1. Page 4 (F) Judge Humphrey makes the first reference to Dr. Connor’s child custody evaluation report Petitioner’s Exhibit #39. Approximately twenty-five percent of the Final Decree cites or refers to Dr. Connor’s evaluation/testimony.
a. On February 21, 2008, Dr. Connor sent a letter to the Court offering additional evaluation sessions because Dr. Connor found that his evaluation report contained, what Dr. Connor described to be, “numerous errors and oversights.”
b. Dan Brewington was never provided access to Dr. Connor’s case file from Dr. Connor’s child custody evaluation report.
c. The evaluation report does not contain the names and addresses of all the people whom Dr. Connor consulted with or interviewed during the course of the evaluation.
i. There is no mention of Dr. Connor having to consult with two professional peers who were experienced in diagnosing and treating people with ADHD.
ii. Dr. Connor alleged that he consulted with the two professionals in Dr. Connor’s December 22, 2008 letter to the Kentucky Board of Examiners of Psychology.
1. In Judge Humphrey’s Order Denying Respondent’s Motion in Limine, filed May 14, 2009, Judge Humphrey references the December 22, 2008 letter that was attached to a motion of the Respondent.
d. The evaluation report states, “Dan was asked to provide a summary letter [of treatment for ADHD] from the Affinity Center but as of the date of this dictation has failed to do so.”
i. Dan Brewington has been treated for ADHD at the Affinity Center since January 2002.
ii. In Dr. Connor’s December 22, 2008 letter to the Kentucky Board of Examiners of Psychology, Dr. Connor stated, “With regard to Mr. Brewington’s allegations that I did not review his mental health records, in my second interview with Mr. Brewington on 7/05/07, I requested that he have his records sent to me from the Affinity Center where he was being treated.”
1. Dr. Connor’s letter also stated, “On 7/9/07, Mr. Brewington sent a letter to [redacted] of the Affinity Center along with a release of information in which he states, ‘Dr. Edward Connor said a faxed paragraph from you regarding me would be fine,’ although I had actually requested the records.”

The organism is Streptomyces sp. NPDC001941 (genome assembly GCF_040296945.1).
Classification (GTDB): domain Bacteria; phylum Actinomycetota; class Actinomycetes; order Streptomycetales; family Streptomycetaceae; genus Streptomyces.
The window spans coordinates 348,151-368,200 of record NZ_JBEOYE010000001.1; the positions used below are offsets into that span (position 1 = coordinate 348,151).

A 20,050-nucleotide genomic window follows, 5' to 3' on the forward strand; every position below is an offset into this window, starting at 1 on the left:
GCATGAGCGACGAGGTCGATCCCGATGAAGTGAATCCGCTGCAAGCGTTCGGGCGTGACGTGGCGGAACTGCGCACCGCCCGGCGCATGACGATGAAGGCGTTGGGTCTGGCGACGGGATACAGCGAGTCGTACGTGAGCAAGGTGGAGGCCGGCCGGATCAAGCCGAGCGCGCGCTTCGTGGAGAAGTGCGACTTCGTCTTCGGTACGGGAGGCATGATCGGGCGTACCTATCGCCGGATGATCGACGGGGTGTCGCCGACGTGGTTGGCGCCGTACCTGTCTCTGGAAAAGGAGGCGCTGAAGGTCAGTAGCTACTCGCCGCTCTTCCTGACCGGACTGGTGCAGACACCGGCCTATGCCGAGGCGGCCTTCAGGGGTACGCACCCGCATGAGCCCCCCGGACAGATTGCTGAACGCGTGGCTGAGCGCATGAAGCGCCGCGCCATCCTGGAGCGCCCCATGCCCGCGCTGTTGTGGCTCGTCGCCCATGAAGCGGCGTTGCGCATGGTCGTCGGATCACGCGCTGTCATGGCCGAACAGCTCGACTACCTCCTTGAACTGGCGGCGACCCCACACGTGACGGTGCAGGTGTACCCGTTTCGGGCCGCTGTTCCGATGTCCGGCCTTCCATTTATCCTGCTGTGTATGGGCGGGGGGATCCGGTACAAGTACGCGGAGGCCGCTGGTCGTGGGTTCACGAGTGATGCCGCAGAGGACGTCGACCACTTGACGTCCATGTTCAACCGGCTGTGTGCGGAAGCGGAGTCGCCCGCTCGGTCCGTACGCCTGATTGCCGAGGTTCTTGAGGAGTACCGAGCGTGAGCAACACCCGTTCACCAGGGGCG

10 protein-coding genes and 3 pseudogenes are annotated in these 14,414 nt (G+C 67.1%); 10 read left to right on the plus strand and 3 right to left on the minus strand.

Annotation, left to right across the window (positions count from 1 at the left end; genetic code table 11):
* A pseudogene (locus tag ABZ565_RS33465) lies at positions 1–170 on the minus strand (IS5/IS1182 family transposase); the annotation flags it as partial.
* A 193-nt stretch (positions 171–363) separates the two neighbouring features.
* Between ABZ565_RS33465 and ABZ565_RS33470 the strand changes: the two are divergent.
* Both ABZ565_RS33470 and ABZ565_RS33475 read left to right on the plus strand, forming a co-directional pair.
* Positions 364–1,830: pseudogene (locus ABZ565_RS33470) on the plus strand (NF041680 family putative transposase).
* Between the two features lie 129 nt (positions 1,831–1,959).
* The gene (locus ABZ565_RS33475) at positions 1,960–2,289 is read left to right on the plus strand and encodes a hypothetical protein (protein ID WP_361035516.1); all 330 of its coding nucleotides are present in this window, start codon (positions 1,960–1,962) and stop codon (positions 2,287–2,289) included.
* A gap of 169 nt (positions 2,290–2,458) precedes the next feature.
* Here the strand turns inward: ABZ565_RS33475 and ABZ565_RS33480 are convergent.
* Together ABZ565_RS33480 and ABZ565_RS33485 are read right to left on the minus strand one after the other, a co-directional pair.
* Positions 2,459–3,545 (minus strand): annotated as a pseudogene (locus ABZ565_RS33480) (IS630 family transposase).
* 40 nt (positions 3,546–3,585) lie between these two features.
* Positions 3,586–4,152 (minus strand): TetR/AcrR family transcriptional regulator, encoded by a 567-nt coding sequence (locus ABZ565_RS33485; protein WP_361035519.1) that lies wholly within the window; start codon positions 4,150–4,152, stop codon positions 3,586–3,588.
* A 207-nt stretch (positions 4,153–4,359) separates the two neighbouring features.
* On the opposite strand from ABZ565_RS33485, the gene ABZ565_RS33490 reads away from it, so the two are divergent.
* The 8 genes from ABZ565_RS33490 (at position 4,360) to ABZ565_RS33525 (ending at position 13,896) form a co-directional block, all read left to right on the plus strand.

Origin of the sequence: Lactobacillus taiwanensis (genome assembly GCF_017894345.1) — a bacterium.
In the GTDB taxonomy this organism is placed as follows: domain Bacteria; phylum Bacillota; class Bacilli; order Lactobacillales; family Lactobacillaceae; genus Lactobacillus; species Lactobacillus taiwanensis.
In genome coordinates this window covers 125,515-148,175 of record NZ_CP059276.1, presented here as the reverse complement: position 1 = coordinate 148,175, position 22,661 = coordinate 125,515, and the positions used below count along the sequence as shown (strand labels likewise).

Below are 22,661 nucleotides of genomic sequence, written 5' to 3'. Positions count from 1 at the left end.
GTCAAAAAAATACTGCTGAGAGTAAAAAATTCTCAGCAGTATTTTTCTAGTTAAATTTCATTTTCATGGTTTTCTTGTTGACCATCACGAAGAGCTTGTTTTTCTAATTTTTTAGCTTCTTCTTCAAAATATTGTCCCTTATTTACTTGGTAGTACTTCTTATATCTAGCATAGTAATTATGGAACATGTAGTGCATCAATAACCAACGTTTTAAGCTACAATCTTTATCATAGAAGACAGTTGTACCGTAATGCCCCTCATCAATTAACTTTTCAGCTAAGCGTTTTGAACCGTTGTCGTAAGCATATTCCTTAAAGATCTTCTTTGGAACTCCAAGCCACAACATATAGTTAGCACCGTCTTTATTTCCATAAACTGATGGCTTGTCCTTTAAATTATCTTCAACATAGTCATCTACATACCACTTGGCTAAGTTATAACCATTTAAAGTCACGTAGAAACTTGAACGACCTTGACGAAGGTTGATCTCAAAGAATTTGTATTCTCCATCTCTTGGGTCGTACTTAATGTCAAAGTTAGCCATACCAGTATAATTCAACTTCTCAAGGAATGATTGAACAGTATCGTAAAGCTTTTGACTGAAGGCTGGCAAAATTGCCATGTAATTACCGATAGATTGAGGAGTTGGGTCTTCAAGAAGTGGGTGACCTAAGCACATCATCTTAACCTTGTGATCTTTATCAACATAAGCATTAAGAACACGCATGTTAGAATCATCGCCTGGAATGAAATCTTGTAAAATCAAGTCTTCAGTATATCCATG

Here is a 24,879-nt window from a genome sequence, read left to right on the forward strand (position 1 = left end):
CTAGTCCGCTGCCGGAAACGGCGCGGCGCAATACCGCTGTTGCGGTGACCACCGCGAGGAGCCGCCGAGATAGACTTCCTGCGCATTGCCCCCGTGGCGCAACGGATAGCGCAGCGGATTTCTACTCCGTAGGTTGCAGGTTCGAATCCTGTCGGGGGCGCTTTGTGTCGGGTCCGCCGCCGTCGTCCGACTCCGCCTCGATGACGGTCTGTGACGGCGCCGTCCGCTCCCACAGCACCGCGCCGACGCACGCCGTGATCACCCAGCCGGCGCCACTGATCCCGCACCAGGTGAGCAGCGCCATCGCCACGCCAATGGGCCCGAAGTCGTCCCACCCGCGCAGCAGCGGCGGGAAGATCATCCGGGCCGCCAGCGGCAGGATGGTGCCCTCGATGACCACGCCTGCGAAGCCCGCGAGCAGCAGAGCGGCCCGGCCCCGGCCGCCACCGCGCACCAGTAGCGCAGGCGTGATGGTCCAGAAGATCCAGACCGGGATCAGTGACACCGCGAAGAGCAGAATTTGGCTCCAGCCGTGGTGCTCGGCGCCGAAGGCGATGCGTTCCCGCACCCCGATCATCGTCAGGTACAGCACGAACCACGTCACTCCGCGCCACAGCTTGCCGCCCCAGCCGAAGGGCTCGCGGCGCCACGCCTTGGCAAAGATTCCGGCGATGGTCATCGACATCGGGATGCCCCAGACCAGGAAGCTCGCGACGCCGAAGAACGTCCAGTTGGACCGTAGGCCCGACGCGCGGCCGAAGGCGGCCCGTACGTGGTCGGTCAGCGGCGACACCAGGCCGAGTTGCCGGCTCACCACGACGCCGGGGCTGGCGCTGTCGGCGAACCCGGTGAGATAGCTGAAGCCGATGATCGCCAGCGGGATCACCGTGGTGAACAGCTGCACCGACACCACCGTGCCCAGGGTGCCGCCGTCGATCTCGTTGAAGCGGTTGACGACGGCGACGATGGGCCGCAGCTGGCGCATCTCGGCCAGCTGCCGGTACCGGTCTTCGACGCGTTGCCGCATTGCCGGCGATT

2. Dr. Connor’s evaluation stated that Dan Brewington was asked to provide a summary of treatment from the Affinity Center, but as of the dictation of the August 29, 2007 evaluation report, Dan Brewington had failed to do so.
3. Dr. Connor’s December 22, 2008 letter to the Kentucky Board of Examiners of Psychology indicates that Dan Brewington complied with Dr. Connor’s request for a summary of treatment during the evaluation.
iii. The record reflects that there was no mention of Dr. Connor requesting a copy of Dan Brewington’s health records from the Affinity Center until Dr. Connor’s December 22, 2008 letter to the Kentucky Board of Examiners of Psychology.
1. Dr. Connor’s letter was written nearly a year and a half after Dr. Connor conducted the custody evaluation.
2. There are no letters or other evidence that Dr. Connor communicated to Dan Brewington, or any other person, that Dr. Connor requested Dan Brewington’s health records; only Dr. Connor’s request for a summary of treatment.
iv. The Final Decree states, “In sum, the Court finds [Dan Brewington] to be irrational, dangerous, and in need of significant counseling before he can conduct himself as a parent.”
1. The Court deemed Dan Brewington to be dangerous despite the fact that no one reviewed or requested Dan Brewington health records.
2. Prior to Final Hearing, there is no record of any claim that Dan Brewington’s mental health could possibly endanger the children, making it impossible for Dan Brewington to defend his mental health at trial.
e. Dr. Connor’s evaluation makes numerous references and comments to Dan Brewington’s ADHD and Ritalin dosages without any explanation how it negatively impacts the children.
i. In Dr. Connor’s December 22, 2008 letter to the Kentucky Board of Examiners, Dr. Connor stated, “In fact, several of the references to Mr. Brewington’s ADHD and medication dosages in the report reflect the mother’s statements or opinions and not mine”
1. The mother is neither a doctor of medicine nor a mental health professional.
2. On page 12 of Dr. Connor’s evaluation report, Dr. Connor notes how the mother falsely accused Dan Brewington of suffering from Bipolar Disorder.
f. In the section regarding Parent-Child Observation Session with Dan Brewington and the children, Dr. Connor’s evaluation stated, “Overall, the girls were well-behaved throughout this session and there was minimal need for limit setting; however, when a limit was needed, Dan readily corrected the girls and the girls tended to be compliant with his limit setting.”
g. In the section regarding Household Observation Session with Dan Brewington and the children, Dr. Connor’s evaluation made the following statements:
i. “[18 month old daughter] displayed an attachment to her father, going to him spontaneously and hugging him.”
ii. “[Dan and 3 year old daughter] pretended that the two dolls were dancing and pretended that they were at a McDonald’s and that [daughter] was a clerk and Dan was ordering food from her. [Daughter] seemed to enjoy this activity with her father very much as evidenced by her laughter and smiles.”